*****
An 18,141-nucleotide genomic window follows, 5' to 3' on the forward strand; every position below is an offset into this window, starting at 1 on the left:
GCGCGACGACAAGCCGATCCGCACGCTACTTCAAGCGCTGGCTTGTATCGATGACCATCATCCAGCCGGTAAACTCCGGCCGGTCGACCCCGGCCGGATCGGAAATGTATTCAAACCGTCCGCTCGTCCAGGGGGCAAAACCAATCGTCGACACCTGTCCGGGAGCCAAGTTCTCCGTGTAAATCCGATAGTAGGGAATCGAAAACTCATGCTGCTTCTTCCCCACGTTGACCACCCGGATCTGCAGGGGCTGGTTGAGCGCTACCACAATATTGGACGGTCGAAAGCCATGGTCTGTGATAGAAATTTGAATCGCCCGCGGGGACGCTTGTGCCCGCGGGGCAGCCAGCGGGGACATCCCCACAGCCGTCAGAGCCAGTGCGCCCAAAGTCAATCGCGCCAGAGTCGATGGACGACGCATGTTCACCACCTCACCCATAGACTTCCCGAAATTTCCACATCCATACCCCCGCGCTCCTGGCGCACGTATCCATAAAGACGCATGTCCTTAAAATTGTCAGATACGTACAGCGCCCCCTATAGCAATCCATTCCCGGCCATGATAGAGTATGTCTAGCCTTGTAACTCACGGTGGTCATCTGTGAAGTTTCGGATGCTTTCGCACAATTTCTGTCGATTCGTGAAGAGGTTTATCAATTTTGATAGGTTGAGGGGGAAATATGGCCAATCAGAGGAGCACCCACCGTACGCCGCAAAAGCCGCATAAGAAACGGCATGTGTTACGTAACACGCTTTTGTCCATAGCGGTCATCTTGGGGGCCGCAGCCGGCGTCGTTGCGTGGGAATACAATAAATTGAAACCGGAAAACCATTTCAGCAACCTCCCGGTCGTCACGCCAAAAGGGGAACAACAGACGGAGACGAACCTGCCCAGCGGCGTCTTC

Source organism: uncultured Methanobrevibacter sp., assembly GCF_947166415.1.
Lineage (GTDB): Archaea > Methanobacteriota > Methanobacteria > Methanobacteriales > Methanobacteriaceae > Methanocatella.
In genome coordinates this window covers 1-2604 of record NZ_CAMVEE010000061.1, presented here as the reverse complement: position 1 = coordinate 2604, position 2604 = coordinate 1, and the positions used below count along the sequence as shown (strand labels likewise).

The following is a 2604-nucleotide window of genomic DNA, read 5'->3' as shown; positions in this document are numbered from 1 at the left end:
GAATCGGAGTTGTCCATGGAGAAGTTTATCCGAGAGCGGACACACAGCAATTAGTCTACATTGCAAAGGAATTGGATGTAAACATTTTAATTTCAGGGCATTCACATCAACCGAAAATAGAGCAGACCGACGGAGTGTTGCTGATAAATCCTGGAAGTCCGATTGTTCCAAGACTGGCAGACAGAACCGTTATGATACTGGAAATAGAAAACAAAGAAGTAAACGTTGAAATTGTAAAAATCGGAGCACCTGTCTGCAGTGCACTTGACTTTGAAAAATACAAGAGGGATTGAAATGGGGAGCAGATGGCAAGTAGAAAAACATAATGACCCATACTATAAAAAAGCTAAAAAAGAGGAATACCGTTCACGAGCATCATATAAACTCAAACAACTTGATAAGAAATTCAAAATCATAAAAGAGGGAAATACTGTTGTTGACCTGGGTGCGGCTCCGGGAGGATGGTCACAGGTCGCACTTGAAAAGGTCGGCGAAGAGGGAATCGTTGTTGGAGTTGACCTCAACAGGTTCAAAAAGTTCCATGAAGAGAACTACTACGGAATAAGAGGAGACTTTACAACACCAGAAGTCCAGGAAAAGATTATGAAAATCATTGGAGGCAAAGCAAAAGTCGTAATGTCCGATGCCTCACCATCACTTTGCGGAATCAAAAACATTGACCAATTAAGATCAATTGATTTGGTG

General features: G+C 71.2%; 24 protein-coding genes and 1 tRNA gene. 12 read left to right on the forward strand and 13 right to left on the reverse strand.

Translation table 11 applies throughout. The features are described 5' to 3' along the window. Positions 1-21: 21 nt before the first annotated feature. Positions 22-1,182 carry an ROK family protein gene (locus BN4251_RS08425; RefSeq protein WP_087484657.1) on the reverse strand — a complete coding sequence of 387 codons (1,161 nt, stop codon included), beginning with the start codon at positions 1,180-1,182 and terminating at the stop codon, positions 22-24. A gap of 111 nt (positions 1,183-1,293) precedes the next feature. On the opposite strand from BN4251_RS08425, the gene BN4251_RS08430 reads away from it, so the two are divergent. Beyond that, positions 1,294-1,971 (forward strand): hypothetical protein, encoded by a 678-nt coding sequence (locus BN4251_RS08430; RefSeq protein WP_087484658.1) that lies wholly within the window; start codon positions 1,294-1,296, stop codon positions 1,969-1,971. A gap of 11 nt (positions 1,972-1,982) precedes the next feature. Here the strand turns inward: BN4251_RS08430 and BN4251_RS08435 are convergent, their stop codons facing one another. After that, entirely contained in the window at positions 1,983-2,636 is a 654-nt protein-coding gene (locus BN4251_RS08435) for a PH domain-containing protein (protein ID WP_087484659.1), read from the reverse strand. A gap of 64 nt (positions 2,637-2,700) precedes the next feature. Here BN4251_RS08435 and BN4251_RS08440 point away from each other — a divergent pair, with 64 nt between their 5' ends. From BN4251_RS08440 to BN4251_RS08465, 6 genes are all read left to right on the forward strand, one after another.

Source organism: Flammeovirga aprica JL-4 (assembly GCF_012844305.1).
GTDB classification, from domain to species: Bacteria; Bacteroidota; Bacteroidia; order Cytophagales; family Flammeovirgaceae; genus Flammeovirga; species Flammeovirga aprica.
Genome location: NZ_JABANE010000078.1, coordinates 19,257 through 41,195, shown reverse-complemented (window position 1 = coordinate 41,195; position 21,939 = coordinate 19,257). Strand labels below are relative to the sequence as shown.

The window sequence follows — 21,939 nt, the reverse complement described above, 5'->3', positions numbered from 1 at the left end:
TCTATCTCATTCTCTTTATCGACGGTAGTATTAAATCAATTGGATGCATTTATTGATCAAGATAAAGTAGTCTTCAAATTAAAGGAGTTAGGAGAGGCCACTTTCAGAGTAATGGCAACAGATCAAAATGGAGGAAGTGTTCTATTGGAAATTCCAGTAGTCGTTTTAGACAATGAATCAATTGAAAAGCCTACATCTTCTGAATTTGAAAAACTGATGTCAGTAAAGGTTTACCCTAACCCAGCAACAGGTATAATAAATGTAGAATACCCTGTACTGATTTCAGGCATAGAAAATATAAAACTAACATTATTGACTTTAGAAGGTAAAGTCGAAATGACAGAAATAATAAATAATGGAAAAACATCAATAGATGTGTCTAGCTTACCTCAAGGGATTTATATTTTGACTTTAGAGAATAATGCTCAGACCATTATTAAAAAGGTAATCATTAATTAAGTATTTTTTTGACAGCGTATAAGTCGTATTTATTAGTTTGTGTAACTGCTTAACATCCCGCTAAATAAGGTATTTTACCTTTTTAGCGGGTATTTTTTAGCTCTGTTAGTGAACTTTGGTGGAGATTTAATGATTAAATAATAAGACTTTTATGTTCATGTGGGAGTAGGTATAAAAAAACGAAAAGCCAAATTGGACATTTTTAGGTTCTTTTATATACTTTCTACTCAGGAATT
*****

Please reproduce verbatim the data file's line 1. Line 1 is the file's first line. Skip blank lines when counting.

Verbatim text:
An 18,141-nucleotide genomic window follows, 5' to 3' on the forward strand; every position below is an offset into this window, starting at 1 on the left: